My shelfie… Phil Banyard

Reader in Psychology at Nottingham Trent University.

The Social Construction of Reality
Peter L. Berger & Thomas Luckmann

Perhaps the two most influential books I read during my undergraduate course were a course book on quantum mechanics (I started off studying physics) and then later The Social Construction of Reality by Berger and Luckmann. Both books changed the way I thought about the world and my place in it. I was directed to The Social Construction of Reality by John Shotter, who was my tutor, and I was taken by the idea that we negotiate social meaning and social roles, and how over time these roles become institutionalised and become a social reality. Mind you I have never been back to the book. I’m a little nervous of going back. I recently watched the cult film Blade Runner after a gap 30 years during which time I remembered it as a film that had deeply affected the way I thought. Now I’m not sure why.

Do Androids Dream of Electric Sheep?
Philip K. Dick

Talking of Blade Runner brings me to the book it was based on. I point any of my tutees who can tolerate science fiction towards this book. The question at the heart of it is whether we will be able to create machines that are indistinguishable from human beings, and if this is possible then does it matter? In another of his stories he muses on the split-brain studies of Sperry and Gazzaniger and wonders whether you can create two identities in the same brain that are unaware of each other. What’s not to like?

War on the Mind: The Military Uses and Abuses of Psychology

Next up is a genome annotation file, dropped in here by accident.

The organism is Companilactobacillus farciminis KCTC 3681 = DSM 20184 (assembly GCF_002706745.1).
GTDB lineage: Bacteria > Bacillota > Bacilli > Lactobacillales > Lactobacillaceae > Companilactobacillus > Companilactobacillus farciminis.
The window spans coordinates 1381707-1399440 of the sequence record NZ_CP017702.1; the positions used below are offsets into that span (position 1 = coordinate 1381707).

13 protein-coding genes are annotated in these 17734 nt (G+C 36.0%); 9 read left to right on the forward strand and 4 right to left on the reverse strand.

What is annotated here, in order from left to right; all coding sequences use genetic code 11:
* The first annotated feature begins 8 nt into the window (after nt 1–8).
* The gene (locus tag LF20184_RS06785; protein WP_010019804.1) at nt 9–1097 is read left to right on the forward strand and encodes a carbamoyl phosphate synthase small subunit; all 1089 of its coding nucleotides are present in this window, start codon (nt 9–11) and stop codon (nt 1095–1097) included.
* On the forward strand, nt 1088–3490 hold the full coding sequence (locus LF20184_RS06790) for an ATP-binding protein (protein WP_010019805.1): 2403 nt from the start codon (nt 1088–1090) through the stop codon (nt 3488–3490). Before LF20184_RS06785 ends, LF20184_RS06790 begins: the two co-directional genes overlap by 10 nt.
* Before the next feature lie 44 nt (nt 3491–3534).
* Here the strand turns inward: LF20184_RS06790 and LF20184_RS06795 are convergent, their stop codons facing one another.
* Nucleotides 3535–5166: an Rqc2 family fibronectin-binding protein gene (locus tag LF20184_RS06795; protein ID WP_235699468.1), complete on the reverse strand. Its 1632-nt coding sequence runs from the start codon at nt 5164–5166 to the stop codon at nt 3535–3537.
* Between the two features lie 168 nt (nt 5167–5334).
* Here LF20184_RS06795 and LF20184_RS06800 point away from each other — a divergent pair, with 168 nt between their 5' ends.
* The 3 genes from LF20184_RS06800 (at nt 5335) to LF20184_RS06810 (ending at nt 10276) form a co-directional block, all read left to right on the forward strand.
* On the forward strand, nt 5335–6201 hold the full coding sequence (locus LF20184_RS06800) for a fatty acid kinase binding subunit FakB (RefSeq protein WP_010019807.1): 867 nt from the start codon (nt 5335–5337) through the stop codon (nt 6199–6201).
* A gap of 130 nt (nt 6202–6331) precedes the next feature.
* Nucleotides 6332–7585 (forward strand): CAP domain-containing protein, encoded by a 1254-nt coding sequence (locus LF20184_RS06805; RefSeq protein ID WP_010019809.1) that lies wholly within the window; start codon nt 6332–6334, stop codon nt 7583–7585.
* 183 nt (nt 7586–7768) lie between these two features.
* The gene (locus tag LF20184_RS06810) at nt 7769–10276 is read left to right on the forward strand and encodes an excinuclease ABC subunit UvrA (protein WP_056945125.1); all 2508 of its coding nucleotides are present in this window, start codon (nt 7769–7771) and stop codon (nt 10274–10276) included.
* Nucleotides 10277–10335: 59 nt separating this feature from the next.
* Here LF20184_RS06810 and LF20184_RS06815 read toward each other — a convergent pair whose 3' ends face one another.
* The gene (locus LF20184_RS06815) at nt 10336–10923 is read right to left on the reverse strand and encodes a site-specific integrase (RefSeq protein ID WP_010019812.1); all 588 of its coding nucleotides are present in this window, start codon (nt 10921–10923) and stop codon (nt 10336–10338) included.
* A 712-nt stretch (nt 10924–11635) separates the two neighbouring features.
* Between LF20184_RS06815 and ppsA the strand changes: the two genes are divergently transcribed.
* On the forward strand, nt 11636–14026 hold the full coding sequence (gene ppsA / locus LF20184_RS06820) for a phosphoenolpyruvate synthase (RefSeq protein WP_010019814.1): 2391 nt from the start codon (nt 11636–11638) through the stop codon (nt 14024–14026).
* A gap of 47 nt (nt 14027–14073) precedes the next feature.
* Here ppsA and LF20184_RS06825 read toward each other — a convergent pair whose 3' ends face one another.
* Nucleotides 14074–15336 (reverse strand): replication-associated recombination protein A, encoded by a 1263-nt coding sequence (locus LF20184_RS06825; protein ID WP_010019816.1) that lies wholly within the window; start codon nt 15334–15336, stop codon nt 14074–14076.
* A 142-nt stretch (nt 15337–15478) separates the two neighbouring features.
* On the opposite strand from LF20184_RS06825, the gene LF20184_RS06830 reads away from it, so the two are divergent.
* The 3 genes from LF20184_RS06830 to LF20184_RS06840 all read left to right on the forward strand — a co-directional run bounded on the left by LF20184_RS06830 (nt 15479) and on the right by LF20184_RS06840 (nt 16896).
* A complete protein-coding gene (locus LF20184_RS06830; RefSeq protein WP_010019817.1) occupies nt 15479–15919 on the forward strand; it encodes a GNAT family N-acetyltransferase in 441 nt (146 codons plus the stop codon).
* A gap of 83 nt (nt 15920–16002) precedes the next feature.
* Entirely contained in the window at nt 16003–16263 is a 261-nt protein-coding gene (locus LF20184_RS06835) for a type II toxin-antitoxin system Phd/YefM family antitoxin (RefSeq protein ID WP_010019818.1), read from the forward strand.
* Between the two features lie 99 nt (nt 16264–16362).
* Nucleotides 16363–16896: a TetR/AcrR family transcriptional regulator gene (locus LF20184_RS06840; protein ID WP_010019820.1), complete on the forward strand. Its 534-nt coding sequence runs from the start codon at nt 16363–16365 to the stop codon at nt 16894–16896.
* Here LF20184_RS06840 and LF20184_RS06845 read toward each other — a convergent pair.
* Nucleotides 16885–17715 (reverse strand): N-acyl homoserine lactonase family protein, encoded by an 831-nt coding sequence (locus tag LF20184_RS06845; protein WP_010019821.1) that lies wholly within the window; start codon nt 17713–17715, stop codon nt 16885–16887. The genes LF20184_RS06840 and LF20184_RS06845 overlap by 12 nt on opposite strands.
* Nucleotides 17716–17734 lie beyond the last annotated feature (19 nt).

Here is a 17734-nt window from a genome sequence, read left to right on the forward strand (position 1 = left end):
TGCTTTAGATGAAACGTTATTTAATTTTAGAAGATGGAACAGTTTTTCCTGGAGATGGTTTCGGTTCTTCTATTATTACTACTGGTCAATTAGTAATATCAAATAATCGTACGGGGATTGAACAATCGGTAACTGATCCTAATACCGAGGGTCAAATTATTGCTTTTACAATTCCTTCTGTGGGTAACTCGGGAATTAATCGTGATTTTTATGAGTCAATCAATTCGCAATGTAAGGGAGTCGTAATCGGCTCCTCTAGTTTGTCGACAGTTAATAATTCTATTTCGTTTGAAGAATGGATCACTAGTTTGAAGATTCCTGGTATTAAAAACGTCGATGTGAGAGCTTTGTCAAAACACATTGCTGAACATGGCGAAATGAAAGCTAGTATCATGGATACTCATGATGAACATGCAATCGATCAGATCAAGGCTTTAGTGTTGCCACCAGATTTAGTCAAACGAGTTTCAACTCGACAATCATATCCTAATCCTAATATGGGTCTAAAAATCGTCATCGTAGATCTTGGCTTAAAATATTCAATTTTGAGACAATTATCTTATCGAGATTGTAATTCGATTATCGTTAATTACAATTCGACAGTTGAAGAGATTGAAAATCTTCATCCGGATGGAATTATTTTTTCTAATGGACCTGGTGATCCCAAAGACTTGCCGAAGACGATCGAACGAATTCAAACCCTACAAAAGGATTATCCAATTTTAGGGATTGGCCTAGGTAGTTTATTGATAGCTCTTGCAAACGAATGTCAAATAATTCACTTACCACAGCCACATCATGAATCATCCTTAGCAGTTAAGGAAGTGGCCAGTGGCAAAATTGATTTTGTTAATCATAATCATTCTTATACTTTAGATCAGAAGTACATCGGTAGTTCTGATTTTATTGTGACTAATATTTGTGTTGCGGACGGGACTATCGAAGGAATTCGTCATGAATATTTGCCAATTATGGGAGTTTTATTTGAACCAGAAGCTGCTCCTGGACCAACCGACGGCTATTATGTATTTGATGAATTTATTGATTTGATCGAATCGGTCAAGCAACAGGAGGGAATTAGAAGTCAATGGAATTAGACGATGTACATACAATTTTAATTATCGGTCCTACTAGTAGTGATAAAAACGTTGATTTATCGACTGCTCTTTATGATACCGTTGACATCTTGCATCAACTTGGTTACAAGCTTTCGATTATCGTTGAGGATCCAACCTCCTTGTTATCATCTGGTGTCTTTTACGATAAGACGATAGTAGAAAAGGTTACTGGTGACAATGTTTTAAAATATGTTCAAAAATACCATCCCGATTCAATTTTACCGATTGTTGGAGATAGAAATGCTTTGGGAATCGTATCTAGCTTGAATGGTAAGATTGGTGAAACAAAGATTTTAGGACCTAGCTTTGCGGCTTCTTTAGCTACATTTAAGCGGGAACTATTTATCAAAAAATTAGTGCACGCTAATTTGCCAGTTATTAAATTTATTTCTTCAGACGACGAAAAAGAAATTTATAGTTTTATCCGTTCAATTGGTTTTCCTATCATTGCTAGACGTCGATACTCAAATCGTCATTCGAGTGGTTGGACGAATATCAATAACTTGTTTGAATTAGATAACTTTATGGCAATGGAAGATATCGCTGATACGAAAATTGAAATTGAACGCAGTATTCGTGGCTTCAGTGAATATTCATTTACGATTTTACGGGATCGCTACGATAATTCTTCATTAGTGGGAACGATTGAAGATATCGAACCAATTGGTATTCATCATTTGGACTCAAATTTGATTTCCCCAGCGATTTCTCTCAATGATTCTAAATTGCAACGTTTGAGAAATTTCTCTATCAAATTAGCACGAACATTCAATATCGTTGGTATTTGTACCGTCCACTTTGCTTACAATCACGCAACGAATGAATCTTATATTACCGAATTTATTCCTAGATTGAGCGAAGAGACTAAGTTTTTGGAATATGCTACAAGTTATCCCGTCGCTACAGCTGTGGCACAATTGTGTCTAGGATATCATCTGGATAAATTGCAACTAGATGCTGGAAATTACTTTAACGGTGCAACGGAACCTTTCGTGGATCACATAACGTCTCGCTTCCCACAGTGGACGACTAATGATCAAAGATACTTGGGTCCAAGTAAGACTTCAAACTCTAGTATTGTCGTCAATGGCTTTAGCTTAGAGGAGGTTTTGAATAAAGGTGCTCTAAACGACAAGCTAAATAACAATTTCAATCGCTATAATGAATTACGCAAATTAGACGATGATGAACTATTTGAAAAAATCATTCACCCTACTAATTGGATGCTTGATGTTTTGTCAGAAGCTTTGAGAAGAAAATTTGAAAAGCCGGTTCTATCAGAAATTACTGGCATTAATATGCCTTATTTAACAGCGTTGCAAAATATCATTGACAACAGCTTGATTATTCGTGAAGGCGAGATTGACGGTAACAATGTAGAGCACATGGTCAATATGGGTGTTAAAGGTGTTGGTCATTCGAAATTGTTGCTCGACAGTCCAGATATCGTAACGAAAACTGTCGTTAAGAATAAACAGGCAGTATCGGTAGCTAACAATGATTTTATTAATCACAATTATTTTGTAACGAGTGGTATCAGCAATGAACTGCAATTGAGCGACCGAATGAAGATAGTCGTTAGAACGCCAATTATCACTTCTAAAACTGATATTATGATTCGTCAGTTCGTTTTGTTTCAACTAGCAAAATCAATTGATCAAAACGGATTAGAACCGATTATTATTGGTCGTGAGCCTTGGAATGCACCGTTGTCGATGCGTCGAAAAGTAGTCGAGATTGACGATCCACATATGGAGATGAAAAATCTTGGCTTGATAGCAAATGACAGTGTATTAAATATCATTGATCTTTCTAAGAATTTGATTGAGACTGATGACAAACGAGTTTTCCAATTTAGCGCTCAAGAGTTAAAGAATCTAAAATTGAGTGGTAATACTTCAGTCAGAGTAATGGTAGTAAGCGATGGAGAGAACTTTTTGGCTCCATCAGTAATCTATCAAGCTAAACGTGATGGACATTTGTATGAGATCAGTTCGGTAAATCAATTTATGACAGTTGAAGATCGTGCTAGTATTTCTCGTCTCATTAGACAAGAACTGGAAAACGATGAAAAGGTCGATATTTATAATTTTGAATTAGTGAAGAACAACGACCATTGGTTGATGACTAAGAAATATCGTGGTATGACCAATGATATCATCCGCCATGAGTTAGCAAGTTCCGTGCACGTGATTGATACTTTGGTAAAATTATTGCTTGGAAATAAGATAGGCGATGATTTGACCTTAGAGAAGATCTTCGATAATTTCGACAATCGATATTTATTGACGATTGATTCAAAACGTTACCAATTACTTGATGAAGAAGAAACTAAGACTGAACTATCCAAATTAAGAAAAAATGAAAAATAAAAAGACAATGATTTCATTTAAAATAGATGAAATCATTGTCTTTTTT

Peter Watson

The title gives a good clue as what this is about. In some ways it is very dated having been published in 1974 while the American war on Vietnam was still in progress. In other ways the issues are still there for psychologists as they wrestle with their involvement in military work and interrogation techniques.  

The Intelligent Eye
Richard Gregory

I know that Eye and Brain is the more obvious choice, but I got a lot out of this book and often went back to it. Interestingly, when I tried to go back to it for this piece it wasn’t there. It is thing about books that you lend them out and they don’t always come back. Still,
I mustn’t complain, I also found some books on my shelf that clearly aren’t mine. Sorry about that.

Phantoms in the Brain
V.S. Ramachandran and S. Blakeslee

This is a wonderful book because it is very readable, has some great stories, some cutting-edge science and shows how research in neuroscience doesn’t need massive scanners but can be done with some cardboard and sticky-back plastic.

Who Stole Pirate Park?
Christian Adey & Phil Banyard

The brief for the shelfie said you could choose a book by yourself! I’ve had the privilege to write with a number of co-authors to create textbooks for psychology students. I enjoy writing and I’ve found that each project has challenged and enhanced my understanding of the psychology I have written about. My choice, though, is none of these but a short story written with my nephew who was five at the time. It is one of a series in our attempts to write in the style of Mister Men books. Sometimes writing is more fun than reading.


Phil Banyard has co-authored several psychology textbooks including Ethical Issues in Psychology (2001, Routledge), Introducing Psychological Research (2008, Palgrave Macmillan) and Understanding and Using Statistics in Psychology (2007, Sage).


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